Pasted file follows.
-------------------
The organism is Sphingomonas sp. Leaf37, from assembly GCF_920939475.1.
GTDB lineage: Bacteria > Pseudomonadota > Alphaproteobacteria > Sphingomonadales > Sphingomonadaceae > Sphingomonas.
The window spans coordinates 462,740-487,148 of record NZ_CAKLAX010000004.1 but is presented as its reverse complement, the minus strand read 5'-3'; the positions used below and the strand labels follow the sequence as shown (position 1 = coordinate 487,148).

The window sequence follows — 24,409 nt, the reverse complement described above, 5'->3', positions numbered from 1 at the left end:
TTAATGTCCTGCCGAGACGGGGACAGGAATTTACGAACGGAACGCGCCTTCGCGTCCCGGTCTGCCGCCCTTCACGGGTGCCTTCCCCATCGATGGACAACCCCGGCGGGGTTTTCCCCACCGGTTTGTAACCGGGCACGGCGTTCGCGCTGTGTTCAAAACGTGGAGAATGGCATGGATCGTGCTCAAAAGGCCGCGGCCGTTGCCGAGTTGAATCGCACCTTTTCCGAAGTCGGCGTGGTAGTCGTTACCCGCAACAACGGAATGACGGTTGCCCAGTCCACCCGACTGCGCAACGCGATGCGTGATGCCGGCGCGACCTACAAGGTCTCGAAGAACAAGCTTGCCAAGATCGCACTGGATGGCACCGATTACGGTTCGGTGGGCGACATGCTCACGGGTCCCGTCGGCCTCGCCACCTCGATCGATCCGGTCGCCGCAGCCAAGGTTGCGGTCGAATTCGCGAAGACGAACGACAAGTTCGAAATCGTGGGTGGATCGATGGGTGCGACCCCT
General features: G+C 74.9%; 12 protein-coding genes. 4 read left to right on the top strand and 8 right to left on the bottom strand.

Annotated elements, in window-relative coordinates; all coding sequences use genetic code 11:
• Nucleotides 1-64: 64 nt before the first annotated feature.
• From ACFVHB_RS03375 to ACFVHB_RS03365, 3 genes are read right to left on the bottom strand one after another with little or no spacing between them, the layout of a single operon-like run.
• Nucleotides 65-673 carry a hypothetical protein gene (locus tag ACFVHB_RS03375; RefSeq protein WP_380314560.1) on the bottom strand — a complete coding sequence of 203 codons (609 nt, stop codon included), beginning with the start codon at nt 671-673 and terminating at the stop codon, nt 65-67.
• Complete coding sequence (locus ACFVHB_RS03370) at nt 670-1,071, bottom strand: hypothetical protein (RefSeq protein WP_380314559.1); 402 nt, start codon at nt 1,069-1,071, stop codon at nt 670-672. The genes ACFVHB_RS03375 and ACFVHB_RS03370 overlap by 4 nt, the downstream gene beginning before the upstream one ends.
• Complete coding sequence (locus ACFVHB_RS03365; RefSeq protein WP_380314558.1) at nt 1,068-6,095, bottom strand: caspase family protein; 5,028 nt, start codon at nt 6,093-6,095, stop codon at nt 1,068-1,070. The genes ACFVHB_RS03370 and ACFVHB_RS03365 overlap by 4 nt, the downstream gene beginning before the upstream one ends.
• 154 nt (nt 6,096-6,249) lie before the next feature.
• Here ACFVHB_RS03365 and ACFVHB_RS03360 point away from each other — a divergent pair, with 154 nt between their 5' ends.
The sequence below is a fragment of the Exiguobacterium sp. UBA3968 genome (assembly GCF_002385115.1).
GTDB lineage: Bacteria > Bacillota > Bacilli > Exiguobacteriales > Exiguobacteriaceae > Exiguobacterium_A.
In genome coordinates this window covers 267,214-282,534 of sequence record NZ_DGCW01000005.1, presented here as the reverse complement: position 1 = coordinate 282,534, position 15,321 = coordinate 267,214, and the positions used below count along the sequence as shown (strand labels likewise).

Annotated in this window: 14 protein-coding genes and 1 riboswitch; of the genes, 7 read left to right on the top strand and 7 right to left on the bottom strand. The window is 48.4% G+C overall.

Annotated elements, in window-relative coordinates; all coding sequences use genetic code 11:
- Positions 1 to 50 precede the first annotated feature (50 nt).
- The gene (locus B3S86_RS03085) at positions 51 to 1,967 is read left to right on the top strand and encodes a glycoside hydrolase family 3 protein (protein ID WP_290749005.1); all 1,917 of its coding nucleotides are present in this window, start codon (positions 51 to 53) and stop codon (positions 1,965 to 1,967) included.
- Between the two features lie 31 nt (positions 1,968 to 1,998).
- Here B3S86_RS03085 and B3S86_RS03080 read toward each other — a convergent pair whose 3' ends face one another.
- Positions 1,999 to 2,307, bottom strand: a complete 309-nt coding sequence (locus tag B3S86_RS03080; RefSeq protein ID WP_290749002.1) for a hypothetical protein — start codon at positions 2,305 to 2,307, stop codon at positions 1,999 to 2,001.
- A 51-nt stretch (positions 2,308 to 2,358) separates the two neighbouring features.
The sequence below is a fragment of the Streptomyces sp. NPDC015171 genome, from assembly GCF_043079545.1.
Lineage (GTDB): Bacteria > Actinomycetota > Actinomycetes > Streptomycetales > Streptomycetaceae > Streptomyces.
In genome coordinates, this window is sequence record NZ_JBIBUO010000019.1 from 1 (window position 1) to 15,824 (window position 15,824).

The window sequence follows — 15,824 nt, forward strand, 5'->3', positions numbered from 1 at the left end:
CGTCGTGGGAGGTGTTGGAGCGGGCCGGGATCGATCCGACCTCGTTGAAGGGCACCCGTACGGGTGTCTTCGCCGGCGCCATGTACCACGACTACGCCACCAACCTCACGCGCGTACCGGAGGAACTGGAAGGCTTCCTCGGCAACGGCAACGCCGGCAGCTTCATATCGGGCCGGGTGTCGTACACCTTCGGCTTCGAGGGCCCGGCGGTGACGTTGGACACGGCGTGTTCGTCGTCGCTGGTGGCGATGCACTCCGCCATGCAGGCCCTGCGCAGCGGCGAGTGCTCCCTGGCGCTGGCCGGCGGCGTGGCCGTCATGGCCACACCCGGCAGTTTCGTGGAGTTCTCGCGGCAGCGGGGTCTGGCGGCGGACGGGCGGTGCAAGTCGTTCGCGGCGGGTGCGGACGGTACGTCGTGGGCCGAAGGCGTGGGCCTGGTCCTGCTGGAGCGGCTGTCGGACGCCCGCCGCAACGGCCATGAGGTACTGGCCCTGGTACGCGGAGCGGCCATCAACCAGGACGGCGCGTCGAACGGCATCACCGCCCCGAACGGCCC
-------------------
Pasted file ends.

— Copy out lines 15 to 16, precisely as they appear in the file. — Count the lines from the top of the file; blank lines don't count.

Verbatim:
The sequence below is a fragment of the Exiguobacterium sp. UBA3968 genome (assembly GCF_002385115.1).
GTDB lineage: Bacteria > Bacillota > Bacilli > Exiguobacteriales > Exiguobacteriaceae > Exiguobacterium_A.